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Boeing stock crashes after plane maker halts production of troubled 737 MAX

Boeing stock crashes after plane maker halts production of troubled 737 MAX
Shares in aerospace giant Boeing fell by almost six percent following reports that regulators plan to keep the company's fleet of troubled 737 MAX airplanes grounded until June or July, months later than originally expected.

Trading was temporarily halted following the stock plunge. Boeing stock was down 3.3 percent on Wednesday at $313.37 per share, its lowest level in a year.

Boeing’s largest suppliers, General Electric and Spirit AeroSystems, were also down, by 1.2 percent and 3.8 percent respectively.

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The Federal Aviation Administration said in a statement: "The agency is following a thorough, deliberate process to verify that all proposed modifications to the Boeing 737 MAX meet the highest certification standards. We have set no time frame for when the work will be completed."

Boeing said: "We are informing our customers and suppliers that we are currently estimating that the ungrounding of the 737 MAX will begin during mid-2020. Returning the MAX safely to service is our number one priority, and we are confident that will happen.”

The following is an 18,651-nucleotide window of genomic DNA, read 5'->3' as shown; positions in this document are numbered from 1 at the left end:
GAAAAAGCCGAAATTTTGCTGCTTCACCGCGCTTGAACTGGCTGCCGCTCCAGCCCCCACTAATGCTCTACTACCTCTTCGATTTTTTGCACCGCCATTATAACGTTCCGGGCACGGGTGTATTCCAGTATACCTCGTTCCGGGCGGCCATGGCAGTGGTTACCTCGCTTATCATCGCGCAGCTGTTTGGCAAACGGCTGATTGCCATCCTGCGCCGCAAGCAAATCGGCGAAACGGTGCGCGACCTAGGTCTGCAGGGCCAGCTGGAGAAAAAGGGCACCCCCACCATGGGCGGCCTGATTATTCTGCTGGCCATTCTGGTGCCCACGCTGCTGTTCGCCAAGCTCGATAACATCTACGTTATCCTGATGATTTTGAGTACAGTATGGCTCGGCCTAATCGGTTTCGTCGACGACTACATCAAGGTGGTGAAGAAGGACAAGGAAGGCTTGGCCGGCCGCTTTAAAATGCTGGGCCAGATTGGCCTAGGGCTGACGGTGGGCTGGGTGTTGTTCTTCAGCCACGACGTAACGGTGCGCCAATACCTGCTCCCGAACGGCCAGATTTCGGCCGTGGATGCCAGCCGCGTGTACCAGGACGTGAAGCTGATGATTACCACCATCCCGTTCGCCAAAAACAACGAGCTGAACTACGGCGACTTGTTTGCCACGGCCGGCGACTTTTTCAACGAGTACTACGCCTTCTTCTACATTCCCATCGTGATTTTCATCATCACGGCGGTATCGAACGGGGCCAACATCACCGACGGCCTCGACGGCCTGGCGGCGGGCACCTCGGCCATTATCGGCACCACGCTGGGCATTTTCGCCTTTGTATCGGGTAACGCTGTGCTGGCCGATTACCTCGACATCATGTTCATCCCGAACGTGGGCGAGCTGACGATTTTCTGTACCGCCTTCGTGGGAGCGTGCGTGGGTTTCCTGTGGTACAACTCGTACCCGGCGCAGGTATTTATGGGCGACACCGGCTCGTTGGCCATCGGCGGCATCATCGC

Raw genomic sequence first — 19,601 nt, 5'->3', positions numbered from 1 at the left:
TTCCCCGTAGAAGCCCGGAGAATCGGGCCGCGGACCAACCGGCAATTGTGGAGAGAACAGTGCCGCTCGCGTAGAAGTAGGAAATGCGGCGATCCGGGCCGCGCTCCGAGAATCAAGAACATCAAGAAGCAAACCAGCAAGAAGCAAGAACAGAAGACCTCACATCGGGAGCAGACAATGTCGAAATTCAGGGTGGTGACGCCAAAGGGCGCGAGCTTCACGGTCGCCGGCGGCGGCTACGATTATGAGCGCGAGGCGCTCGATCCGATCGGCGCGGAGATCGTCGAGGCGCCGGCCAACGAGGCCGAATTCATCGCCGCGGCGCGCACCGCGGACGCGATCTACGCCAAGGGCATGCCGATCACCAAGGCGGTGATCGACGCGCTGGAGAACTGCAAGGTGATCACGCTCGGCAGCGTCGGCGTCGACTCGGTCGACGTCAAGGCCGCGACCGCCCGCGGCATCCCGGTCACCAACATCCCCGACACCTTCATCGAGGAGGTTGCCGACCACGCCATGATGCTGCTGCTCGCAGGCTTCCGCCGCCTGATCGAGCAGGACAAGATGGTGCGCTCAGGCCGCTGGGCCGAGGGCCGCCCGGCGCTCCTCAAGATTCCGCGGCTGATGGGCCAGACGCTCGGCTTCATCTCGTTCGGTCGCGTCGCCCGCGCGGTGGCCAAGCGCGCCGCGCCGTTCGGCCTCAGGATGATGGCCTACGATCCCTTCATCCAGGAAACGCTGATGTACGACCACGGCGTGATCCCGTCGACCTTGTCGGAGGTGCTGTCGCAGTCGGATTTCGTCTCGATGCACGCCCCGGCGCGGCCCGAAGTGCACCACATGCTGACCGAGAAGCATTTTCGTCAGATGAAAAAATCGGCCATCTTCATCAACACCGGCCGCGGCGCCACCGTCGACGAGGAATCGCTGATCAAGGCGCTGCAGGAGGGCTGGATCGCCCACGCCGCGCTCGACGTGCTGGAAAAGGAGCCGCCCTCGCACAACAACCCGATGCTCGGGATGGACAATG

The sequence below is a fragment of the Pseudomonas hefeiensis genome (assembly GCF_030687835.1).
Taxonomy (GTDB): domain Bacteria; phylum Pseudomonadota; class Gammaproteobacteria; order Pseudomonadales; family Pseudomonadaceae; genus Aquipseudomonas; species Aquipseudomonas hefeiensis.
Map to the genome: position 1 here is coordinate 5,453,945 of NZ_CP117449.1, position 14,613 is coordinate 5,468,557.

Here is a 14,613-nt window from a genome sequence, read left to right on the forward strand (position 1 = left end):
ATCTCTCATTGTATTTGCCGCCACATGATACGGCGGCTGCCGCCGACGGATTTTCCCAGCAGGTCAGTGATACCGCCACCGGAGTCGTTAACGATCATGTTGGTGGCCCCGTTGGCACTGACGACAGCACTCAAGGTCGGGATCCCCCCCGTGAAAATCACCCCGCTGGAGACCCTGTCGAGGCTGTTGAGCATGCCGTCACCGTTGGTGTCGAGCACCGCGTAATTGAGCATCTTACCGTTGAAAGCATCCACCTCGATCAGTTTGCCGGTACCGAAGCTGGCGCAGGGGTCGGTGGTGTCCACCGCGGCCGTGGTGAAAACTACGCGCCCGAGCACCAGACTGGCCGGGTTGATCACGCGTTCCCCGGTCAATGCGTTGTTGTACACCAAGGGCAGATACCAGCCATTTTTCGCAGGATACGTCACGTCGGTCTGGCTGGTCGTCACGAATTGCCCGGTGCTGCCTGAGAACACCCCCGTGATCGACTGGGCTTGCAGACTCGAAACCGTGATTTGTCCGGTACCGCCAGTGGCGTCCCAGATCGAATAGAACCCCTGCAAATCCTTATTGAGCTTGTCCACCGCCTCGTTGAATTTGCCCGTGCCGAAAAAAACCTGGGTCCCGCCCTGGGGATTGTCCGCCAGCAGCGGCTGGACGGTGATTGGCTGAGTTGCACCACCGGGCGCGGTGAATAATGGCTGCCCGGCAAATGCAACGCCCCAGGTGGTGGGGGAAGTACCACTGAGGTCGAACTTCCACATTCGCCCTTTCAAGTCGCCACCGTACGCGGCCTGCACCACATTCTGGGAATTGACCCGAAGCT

The company added: “We acknowledge and regret the continued difficulties that the grounding of the 737 MAX has presented to our customers, our regulators, our suppliers, and the flying public."

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The 737 MAX has been grounded since March following two fatal crashes that killed 346 people.

Top Boeing 737 MAX customers Southwest Airlines, United Airlines and American Airlines have removed the plane from their schedules through June.

Although Boeing couldn't deliver the 737 MAX planes to customers it continued to build the jets, but at a slightly reduced pace of 42 per month. The company now has about 400 completed jets parked in Washington and Texas, waiting to be delivered to airlines around the world.

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